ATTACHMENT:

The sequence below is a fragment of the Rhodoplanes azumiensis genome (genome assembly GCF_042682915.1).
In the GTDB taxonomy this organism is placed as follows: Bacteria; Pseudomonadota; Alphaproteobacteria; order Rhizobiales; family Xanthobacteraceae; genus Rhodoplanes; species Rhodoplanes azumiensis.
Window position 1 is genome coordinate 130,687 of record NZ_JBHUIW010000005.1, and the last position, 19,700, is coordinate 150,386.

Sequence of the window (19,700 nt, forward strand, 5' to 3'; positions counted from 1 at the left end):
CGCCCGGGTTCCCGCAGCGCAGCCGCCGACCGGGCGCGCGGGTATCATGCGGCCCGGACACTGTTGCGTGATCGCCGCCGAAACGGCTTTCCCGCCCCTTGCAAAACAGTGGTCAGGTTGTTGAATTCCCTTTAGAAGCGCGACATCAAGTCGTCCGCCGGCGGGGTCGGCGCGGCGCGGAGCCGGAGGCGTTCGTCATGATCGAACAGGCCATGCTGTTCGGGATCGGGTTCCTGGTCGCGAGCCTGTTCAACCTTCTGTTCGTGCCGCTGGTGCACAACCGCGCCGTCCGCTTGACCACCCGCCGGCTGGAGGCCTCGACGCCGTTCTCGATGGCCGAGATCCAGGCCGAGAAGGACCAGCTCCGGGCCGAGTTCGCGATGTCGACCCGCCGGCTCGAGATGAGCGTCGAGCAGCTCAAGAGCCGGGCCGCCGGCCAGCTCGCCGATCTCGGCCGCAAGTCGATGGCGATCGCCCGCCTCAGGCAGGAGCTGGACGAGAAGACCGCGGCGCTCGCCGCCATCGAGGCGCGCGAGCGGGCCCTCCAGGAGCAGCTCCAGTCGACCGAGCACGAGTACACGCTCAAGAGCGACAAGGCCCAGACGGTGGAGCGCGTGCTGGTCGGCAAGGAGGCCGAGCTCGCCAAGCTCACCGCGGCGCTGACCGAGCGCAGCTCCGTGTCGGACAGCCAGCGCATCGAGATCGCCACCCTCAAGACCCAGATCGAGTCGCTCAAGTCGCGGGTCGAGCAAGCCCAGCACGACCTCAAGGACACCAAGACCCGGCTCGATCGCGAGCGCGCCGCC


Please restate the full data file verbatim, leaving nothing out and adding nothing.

The sequence below is a fragment of the Rhodoplanes azumiensis genome (genome assembly GCF_042682915.1).
In the GTDB taxonomy this organism is placed as follows: Bacteria; Pseudomonadota; Alphaproteobacteria; order Rhizobiales; family Xanthobacteraceae; genus Rhodoplanes; species Rhodoplanes azumiensis.
Window position 1 is genome coordinate 130,687 of record NZ_JBHUIW010000005.1, and the last position, 19,700, is coordinate 150,386.

Sequence of the window (19,700 nt, forward strand, 5' to 3'; positions counted from 1 at the left end):
CGCCCGGGTTCCCGCAGCGCAGCCGCCGACCGGGCGCGCGGGTATCATGCGGCCCGGACACTGTTGCGTGATCGCCGCCGAAACGGCTTTCCCGCCCCTTGCAAAACAGTGGTCAGGTTGTTGAATTCCCTTTAGAAGCGCGACATCAAGTCGTCCGCCGGCGGGGTCGGCGCGGCGCGGAGCCGGAGGCGTTCGTCATGATCGAACAGGCCATGCTGTTCGGGATCGGGTTCCTGGTCGCGAGCCTGTTCAACCTTCTGTTCGTGCCGCTGGTGCACAACCGCGCCGTCCGCTTGACCACCCGCCGGCTGGAGGCCTCGACGCCGTTCTCGATGGCCGAGATCCAGGCCGAGAAGGACCAGCTCCGGGCCGAGTTCGCGATGTCGACCCGCCGGCTCGAGATGAGCGTCGAGCAGCTCAAGAGCCGGGCCGCCGGCCAGCTCGCCGATCTCGGCCGCAAGTCGATGGCGATCGCCCGCCTCAGGCAGGAGCTGGACGAGAAGACCGCGGCGCTCGCCGCCATCGAGGCGCGCGAGCGGGCCCTCCAGGAGCAGCTCCAGTCGACCGAGCACGAGTACACGCTCAAGAGCGACAAGGCCCAGACGGTGGAGCGCGTGCTGGTCGGCAAGGAGGCCGAGCTCGCCAAGCTCACCGCGGCGCTGACCGAGCGCAGCTCCGTGTCGGACAGCCAGCGCATCGAGATCGCCACCCTCAAGACCCAGATCGAGTCGCTCAAGTCGCGGGTCGAGCAAGCCCAGCACGACCTCAAGGACACCAAGACCCGGCTCGATCGCGAGCGCGCCGCC